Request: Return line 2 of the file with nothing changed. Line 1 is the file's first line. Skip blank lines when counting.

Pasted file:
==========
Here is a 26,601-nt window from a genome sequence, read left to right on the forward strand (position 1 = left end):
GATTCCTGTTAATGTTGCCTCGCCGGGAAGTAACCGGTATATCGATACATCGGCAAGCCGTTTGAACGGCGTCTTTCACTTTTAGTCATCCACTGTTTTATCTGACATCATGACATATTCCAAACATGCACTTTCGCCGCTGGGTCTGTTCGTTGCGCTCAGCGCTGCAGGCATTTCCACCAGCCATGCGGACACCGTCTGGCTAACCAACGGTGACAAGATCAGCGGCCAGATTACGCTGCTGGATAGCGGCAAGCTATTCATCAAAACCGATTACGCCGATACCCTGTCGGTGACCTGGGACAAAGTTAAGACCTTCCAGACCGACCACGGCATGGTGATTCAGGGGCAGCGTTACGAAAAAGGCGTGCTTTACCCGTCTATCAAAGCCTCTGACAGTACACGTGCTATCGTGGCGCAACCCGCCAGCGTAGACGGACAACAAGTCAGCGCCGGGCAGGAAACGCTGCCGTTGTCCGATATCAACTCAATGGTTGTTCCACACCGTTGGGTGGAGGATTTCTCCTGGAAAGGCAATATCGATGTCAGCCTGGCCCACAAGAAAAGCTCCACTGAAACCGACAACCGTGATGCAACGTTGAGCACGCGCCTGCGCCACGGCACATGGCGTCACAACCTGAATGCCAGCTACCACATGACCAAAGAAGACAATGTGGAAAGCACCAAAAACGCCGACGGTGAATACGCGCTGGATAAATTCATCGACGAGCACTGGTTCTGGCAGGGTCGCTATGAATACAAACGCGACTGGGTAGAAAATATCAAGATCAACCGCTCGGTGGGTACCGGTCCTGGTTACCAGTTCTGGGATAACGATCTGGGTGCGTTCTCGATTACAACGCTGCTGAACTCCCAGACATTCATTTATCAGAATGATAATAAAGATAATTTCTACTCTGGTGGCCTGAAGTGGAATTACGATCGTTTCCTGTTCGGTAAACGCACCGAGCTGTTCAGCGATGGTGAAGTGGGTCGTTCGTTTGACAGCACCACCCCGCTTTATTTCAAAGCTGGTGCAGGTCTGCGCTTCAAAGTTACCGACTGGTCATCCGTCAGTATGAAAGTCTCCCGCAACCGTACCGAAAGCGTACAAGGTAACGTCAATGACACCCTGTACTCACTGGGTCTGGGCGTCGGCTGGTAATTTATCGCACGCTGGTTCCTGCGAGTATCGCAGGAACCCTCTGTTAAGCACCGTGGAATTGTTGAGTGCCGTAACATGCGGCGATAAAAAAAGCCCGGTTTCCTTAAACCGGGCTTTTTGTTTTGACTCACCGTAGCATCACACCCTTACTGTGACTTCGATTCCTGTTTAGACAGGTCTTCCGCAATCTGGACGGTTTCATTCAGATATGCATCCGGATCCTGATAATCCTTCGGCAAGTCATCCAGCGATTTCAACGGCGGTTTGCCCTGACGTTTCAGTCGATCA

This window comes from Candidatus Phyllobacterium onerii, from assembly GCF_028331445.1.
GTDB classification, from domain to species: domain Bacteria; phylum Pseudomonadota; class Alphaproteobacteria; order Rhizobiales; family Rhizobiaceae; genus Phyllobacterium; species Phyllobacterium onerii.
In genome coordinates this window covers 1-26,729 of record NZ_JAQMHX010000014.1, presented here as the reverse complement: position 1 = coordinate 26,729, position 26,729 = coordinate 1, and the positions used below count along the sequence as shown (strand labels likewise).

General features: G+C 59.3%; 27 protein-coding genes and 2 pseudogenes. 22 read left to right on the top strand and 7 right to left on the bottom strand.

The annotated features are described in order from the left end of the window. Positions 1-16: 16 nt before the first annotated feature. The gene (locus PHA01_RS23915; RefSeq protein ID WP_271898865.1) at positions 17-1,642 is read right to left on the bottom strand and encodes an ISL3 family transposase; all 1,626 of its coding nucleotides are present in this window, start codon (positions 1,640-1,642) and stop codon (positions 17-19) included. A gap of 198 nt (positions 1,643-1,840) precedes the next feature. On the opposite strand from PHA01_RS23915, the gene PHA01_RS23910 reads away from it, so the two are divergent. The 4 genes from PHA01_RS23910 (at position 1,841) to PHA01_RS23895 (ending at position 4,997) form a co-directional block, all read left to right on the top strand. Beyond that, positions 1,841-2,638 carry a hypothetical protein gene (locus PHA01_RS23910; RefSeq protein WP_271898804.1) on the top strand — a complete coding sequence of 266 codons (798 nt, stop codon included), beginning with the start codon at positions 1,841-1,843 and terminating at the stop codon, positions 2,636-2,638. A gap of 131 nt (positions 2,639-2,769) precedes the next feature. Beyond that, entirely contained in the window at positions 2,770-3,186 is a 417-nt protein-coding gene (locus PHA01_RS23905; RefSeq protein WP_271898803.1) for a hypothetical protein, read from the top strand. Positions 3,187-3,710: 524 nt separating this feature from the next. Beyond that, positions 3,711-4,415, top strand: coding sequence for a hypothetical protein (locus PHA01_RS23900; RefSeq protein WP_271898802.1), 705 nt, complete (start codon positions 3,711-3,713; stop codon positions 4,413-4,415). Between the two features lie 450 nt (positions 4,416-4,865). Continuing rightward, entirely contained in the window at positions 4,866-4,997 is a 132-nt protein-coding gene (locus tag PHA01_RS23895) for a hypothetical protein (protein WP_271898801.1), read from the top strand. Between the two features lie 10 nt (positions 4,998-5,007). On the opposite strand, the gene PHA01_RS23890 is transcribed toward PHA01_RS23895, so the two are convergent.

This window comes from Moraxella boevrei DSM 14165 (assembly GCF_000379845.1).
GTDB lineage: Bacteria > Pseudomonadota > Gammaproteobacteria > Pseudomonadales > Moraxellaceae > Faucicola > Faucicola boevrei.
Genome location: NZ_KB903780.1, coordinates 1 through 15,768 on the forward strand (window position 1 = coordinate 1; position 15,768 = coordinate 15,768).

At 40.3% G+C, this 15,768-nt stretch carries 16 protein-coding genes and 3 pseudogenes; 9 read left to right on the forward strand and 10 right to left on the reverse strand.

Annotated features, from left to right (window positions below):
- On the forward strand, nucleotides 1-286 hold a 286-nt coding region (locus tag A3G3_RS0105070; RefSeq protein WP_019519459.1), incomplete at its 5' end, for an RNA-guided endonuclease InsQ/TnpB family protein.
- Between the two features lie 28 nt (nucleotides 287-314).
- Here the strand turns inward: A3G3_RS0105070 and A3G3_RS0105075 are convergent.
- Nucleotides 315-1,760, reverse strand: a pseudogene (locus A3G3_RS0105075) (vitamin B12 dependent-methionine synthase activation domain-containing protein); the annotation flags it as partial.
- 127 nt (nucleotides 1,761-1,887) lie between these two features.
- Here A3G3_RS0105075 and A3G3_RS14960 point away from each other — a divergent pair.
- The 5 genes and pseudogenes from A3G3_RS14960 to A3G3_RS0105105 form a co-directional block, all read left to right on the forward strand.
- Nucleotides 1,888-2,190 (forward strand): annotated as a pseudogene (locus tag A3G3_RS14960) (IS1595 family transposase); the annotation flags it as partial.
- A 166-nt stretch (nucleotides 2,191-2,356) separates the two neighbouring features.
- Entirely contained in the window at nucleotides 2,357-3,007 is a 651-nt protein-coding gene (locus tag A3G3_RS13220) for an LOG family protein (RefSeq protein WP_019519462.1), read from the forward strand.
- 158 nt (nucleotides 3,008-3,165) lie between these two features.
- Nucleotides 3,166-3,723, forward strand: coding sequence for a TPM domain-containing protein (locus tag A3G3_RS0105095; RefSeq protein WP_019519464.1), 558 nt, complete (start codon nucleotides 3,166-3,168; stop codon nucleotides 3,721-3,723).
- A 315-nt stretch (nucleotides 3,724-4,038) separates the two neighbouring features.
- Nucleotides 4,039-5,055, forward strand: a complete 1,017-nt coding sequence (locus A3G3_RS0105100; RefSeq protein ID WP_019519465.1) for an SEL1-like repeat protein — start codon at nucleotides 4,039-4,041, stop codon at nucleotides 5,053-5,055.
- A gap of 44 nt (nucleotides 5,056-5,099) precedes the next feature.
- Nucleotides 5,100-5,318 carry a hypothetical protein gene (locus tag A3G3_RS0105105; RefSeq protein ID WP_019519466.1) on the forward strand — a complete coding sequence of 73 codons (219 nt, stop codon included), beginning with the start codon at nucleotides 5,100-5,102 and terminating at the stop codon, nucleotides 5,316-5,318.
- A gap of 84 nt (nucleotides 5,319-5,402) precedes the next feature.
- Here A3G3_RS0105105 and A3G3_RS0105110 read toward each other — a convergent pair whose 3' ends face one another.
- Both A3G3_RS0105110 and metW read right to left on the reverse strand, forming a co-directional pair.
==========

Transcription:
GATTCCTGTTAATGTTGCCTCGCCGGGAAGTAACCGGTATATCGATACATCGGCAAGCCGTTTGAACGGCGTCTTTCACTTTTAGTCATCCACTGTTTTATCTGACATCATGACATATTCCAAACATGCACTTTCGCCGCTGGGTCTGTTCGTTGCGCTCAGCGCTGCAGGCATTTCCACCAGCCATGCGGACACCGTCTGGCTAACCAACGGTGACAAGATCAGCGGCCAGATTACGCTGCTGGATAGCGGCAAGCTATTCATCAAAACCGATTACGCCGATACCCTGTCGGTGACCTGGGACAAAGTTAAGACCTTCCAGACCGACCACGGCATGGTGATTCAGGGGCAGCGTTACGAAAAAGGCGTGCTTTACCCGTCTATCAAAGCCTCTGACAGTACACGTGCTATCGTGGCGCAACCCGCCAGCGTAGACGGACAACAAGTCAGCGCCGGGCAGGAAACGCTGCCGTTGTCCGATATCAACTCAATGGTTGTTCCACACCGTTGGGTGGAGGATTTCTCCTGGAAAGGCAATATCGATGTCAGCCTGGCCCACAAGAAAAGCTCCACTGAAACCGACAACCGTGATGCAACGTTGAGCACGCGCCTGCGCCACGGCACATGGCGTCACAACCTGAATGCCAGCTACCACATGACCAAAGAAGACAATGTGGAAAGCACCAAAAACGCCGACGGTGAATACGCGCTGGATAAATTCATCGACGAGCACTGGTTCTGGCAGGGTCGCTATGAATACAAACGCGACTGGGTAGAAAATATCAAGATCAACCGCTCGGTGGGTACCGGTCCTGGTTACCAGTTCTGGGATAACGATCTGGGTGCGTTCTCGATTACAACGCTGCTGAACTCCCAGACATTCATTTATCAGAATGATAATAAAGATAATTTCTACTCTGGTGGCCTGAAGTGGAATTACGATCGTTTCCTGTTCGGTAAACGCACCGAGCTGTTCAGCGATGGTGAAGTGGGTCGTTCGTTTGACAGCACCACCCCGCTTTATTTCAAAGCTGGTGCAGGTCTGCGCTTCAAAGTTACCGACTGGTCATCCGTCAGTATGAAAGTCTCCCGCAACCGTACCGAAAGCGTACAAGGTAACGTCAATGACACCCTGTACTCACTGGGTCTGGGCGTCGGCTGGTAATTTATCGCACGCTGGTTCCTGCGAGTATCGCAGGAACCCTCTGTTAAGCACCGTGGAATTGTTGAGTGCCGTAACATGCGGCGATAAAAAAAGCCCGGTTTCCTTAAACCGGGCTTTTTGTTTTGACTCACCGTAGCATCACACCCTTACTGTGACTTCGATTCCTGTTTAGACAGGTCTTCCGCAATCTGGACGGTTTCATTCAGATATGCATCCGGATCCTGATAATCCTTCGGCAAGTCATCCAGCGATTTCAACGGCGGTTTGCCCTGACGTTTCAGTCGATCA